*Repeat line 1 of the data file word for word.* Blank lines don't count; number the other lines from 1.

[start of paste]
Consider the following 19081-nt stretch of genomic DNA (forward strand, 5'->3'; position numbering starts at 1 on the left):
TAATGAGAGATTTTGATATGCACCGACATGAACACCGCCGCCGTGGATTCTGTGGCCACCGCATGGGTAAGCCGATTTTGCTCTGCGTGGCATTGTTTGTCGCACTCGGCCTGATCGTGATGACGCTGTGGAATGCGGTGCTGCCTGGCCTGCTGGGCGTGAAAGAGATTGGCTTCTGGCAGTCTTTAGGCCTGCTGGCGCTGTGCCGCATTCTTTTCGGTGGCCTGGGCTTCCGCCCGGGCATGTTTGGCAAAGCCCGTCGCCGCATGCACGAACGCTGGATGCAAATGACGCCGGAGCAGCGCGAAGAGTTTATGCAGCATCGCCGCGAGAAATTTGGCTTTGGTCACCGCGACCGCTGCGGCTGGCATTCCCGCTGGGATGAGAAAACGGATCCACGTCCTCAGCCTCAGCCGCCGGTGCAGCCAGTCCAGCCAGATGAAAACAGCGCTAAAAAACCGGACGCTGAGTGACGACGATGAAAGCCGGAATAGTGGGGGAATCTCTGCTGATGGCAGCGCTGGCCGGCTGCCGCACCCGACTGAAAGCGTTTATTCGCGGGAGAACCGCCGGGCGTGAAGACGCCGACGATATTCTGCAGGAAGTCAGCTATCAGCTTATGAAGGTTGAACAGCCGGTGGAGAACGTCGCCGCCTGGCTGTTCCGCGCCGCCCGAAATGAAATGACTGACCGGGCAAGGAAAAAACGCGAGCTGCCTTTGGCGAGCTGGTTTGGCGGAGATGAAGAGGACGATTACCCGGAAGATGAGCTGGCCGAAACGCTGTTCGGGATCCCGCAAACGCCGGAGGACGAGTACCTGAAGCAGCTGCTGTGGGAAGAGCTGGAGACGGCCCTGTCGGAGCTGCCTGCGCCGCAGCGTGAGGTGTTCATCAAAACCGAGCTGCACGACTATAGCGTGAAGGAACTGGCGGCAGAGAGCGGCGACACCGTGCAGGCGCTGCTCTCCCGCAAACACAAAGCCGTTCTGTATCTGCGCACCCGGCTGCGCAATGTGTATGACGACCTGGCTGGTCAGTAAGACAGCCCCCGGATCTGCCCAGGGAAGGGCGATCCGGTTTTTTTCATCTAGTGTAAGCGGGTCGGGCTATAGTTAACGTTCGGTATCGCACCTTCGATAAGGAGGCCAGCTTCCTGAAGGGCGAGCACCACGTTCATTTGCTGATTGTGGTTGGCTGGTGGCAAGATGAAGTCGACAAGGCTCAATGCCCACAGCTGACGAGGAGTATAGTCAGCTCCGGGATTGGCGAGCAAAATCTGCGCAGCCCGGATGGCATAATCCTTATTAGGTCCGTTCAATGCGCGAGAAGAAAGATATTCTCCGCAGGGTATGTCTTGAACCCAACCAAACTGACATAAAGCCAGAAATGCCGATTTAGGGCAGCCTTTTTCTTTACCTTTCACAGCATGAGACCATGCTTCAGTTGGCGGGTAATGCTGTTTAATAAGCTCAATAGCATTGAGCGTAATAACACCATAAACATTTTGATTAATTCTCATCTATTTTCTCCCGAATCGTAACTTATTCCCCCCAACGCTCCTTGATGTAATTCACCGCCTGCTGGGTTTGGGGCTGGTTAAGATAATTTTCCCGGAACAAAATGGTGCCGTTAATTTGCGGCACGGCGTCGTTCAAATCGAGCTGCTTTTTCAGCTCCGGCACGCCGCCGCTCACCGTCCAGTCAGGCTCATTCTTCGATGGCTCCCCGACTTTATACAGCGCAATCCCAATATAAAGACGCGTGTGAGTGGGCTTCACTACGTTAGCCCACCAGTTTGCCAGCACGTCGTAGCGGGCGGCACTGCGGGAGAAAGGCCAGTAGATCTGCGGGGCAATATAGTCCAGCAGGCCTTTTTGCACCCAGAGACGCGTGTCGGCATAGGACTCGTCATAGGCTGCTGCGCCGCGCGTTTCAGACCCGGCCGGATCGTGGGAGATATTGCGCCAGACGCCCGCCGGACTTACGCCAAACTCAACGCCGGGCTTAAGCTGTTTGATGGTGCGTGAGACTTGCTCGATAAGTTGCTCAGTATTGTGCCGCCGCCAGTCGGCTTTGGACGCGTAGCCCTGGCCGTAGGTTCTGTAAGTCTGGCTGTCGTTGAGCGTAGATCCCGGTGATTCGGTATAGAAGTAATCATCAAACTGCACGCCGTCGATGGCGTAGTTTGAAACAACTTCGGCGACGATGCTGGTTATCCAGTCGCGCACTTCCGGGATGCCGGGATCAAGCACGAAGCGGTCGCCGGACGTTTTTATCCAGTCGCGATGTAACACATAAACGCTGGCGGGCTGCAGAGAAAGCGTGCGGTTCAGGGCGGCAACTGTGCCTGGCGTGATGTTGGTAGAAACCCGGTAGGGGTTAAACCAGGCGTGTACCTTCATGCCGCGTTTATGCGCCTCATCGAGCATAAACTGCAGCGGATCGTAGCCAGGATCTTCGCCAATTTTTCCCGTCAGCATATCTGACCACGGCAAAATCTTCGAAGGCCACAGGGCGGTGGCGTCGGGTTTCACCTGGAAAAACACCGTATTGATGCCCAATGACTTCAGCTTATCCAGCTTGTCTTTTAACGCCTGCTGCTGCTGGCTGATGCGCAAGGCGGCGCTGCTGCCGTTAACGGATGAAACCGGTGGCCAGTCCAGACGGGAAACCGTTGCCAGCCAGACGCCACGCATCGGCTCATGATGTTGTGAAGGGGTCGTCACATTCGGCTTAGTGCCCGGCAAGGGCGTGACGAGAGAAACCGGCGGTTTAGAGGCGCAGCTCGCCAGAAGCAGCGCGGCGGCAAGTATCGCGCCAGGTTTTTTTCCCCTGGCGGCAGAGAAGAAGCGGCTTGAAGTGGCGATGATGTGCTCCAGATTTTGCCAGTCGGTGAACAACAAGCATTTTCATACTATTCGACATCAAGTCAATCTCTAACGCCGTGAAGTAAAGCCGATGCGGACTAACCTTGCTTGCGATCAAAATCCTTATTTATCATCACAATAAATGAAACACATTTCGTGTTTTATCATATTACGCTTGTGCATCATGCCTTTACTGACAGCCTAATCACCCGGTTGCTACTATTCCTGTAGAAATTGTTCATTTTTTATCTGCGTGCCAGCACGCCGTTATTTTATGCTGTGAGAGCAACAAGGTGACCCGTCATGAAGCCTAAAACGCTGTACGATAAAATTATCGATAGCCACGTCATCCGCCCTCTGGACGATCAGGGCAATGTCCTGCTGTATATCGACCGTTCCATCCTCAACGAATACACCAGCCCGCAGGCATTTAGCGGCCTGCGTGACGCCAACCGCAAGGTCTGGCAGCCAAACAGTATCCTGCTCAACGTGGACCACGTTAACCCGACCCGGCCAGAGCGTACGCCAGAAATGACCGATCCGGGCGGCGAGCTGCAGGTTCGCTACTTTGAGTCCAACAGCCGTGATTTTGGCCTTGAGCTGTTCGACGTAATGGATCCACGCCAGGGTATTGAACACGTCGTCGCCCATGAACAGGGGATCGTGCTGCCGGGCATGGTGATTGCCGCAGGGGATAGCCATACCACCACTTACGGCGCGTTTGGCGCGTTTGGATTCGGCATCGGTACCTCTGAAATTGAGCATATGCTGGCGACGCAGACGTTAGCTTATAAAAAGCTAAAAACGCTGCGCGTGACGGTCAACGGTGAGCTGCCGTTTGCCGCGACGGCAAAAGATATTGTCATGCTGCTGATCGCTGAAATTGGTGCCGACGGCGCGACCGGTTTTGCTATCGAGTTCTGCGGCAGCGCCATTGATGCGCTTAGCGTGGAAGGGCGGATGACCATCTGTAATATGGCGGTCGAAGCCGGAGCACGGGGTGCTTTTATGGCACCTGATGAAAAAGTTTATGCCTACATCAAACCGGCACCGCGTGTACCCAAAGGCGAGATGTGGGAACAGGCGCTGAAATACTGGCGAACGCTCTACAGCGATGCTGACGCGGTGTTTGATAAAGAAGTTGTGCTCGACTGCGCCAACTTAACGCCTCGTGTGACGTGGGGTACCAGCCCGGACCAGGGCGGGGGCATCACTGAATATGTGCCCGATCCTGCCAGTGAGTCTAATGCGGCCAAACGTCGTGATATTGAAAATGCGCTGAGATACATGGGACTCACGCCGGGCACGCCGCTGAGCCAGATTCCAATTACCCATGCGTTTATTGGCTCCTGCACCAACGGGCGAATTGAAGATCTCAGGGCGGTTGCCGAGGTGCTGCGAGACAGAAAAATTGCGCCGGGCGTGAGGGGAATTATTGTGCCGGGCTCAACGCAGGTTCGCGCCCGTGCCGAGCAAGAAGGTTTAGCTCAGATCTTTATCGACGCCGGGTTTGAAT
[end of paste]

Consider the following 19081-nt stretch of genomic DNA (forward strand, 5'->3'; position numbering starts at 1 on the left):